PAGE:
Lance Armstrong and Five Others Accused of Doping

By Jen Benepe, June 14, 2012

Seven-time Tour de France winner and cycling champion Lance Armstrong is being investigated for doping, once again.Lance Armstrong winning 2012 Florida IronMan (Photo courtesy of Lance Armstrong Foundation)

The allegations were sent to Mr. Armstrong on June 13 by the U.S. agency in charge of regulating doping in sports, this time including the champion and five other people, three doctors, and two officials all of whom worked for the U.S. Postal Team according to a press statement.

The statement from Tavis C. Tygart said “USADA only initiates matters supported by the evidence,” and, “We do not choose whether or not we do our job based on outside pressures, intimidation or for any reason other than the evidence,” two statements that imply the US Anti-Doping Agency has additional evidence pointing to the big U.S. Postal star athlete and his support team during some of the most monumental feats of his competitive career.

Armstrong reacted with his traditional strong suit, an adamant statement: “I have never doped, and, unlike many of my accusers, I have competed as an endurance athlete for 25 years with no spike in performance, passed more than 500 drug tests and never failed one. That USADA ignores this fundamental distinction and charges me instead of the admitted dopers says far more about USADA, its lack of fairness and this vendetta than it does about my guilt or innocence.”

Armstrong  who competed in his last Tour de France in 2010, but has since been participating in IronMan competitions around the country, has now been banned from partaking in those events.

Even though Armstrong won only a portion of his victories while with the U.S. Postal Team, at stake are all seven TDF titles if Armstrong is eventually found to have abused the anti-doping rules.

Lance Armstrong TDF Winner (photo courtesy Lance Armstrong Foundation)

Armstrong endured two years of painful investigation by federal officials, and they ended their investigation after failing to come up with real evidence of cheating by the rider.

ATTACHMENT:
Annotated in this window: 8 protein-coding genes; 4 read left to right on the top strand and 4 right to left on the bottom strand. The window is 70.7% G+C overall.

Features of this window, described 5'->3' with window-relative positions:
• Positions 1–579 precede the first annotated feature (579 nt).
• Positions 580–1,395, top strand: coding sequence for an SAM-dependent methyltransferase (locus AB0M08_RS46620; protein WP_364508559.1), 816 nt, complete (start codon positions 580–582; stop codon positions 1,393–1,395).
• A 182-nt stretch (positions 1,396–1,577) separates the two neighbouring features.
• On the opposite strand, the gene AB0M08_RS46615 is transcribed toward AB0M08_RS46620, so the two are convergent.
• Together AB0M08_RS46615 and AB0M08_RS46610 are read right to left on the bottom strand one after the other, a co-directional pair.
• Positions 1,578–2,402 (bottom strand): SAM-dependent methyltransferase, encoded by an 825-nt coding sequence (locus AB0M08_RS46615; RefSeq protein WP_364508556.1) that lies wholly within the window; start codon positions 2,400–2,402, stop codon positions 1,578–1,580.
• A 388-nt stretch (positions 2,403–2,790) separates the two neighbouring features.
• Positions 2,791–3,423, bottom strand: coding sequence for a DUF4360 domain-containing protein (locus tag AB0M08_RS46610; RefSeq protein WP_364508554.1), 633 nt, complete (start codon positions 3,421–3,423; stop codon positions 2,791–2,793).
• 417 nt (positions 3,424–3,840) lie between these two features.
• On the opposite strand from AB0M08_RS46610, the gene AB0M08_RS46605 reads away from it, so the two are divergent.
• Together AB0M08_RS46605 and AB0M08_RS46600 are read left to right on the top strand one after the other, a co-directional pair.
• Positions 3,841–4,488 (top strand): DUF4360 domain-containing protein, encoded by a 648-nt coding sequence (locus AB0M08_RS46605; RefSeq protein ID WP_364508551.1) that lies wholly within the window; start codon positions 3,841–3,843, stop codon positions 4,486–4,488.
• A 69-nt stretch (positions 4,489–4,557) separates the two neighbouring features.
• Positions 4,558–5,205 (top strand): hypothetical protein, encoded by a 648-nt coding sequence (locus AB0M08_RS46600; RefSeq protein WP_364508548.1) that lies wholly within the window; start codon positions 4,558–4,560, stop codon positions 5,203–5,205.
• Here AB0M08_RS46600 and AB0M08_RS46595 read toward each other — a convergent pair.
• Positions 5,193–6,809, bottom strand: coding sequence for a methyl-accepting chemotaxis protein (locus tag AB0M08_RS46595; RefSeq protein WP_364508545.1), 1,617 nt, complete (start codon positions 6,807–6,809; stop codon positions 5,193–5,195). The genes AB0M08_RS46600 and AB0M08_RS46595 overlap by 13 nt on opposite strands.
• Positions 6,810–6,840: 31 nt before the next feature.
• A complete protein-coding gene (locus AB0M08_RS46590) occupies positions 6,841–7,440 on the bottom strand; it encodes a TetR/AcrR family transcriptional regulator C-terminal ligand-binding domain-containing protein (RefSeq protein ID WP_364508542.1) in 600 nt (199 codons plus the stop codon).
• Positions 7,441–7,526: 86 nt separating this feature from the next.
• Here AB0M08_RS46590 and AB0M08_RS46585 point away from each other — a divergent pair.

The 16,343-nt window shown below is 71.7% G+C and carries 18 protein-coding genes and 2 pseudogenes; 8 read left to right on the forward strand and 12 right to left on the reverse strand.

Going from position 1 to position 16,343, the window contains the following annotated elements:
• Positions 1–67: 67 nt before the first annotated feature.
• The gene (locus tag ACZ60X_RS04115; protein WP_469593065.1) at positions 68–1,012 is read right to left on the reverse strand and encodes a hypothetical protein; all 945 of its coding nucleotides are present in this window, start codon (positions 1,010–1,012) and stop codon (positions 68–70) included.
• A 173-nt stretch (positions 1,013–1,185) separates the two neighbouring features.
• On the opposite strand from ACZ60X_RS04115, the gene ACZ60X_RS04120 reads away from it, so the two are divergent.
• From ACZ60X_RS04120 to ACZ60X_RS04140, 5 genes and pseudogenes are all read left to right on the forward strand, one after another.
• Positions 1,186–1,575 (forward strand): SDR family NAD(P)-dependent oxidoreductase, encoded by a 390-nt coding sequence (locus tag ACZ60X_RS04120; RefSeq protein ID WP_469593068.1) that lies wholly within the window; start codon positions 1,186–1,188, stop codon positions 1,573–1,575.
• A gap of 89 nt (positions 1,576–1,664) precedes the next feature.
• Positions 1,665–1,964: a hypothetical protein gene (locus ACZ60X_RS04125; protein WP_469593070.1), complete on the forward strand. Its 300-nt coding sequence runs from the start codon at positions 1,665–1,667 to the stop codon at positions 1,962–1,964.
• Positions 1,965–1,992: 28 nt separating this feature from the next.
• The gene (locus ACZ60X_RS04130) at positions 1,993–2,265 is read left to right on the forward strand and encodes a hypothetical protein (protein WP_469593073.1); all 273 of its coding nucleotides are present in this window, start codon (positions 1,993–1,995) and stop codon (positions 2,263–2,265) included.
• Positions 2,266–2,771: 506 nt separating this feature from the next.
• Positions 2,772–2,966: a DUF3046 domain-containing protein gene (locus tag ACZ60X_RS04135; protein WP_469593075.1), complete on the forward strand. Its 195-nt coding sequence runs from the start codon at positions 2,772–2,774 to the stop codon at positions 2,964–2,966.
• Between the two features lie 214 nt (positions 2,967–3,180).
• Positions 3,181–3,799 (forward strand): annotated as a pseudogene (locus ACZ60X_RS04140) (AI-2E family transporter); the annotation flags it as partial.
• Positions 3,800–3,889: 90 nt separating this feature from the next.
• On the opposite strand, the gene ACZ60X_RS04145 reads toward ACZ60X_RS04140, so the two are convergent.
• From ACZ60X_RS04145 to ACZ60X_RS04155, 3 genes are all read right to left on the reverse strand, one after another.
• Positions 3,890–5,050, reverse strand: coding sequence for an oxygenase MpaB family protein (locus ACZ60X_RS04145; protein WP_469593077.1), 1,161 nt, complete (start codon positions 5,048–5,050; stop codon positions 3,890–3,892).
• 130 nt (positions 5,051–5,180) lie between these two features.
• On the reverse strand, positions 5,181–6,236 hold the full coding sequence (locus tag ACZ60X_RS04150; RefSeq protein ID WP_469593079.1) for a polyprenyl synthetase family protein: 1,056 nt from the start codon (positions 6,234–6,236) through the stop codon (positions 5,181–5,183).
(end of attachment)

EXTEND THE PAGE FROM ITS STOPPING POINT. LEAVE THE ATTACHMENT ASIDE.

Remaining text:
In his statement Armstrong indicated that this new investigation by USADA is relying on the same failed tips:

I have been notified that USADA, an organization largely funded by taxpayer dollars but governed only by self-written rules, intends to again dredge up discredited allegations dating back more than 16 years to prevent me from competing as a triathlete and try and strip me of the seven Tour de France victories I earned. These are the very same charges and the same witnesses that the Justice Department chose not to pursue after a two-year investigation. These charges are baseless, motivated by spite and advanced through testimony bought and paid for by promises of anonymity and immunity. Although USADA alleges a wide-ranging conspiracy extended over more than 16 years, I am the only athlete it has chosen to charge. USADA’s malice, its methods, its star-chamber practices, and its decision to punish first and adjudicate later all are at odds with our ideals of fairness and fair play.

Now starts an elaborate process whereby an arbitration panels reviews whatever evidence is presented by both sides–USADA, and Armstrong and his managers and doctors, and it is that panel that comes to its conclusion.

In the meantime, Armstrong’s plans to participate in the French IronMan held in Nice, France on June 24 have been scuttled, undoubtedly frustrating for a man who loves to compete in any format.

Armstrong’s legacy as a cancer survivor and seven-time Tour de France winner have led many to believe that his public status as a champion of sports and disease, major fundraiser and leader in sports have given him an immunity that others like Tyler Hamilton and Floyd Landis never enjoyed when they were accused, and found guilty of cheating by using performance enhancing drugs.

But so far, no hard physical evidence has supported any of the multi-pronged attacks against the athlete.

Among his supporters is the very foundation he created, Livestrong. A statement by the CEO endorsed Armstrong without coming to terms with his potential culpability:

“We learned today that the U.S. Anti-Doping Agency has leveled charges against Lance Armstrong that he violated its rules throughout his career, based on the testimony of anonymous accusers,” wrote Doug Ulman on the Livestrong blog, which has top paid placement in a Google search of Armstrong news.

But the CEO left room for doubt just in case: “In our eyes, Lance will always remain a champion. Nothing can shake our faith in him as a leader and trailblazer on behalf of cancer survivors.”

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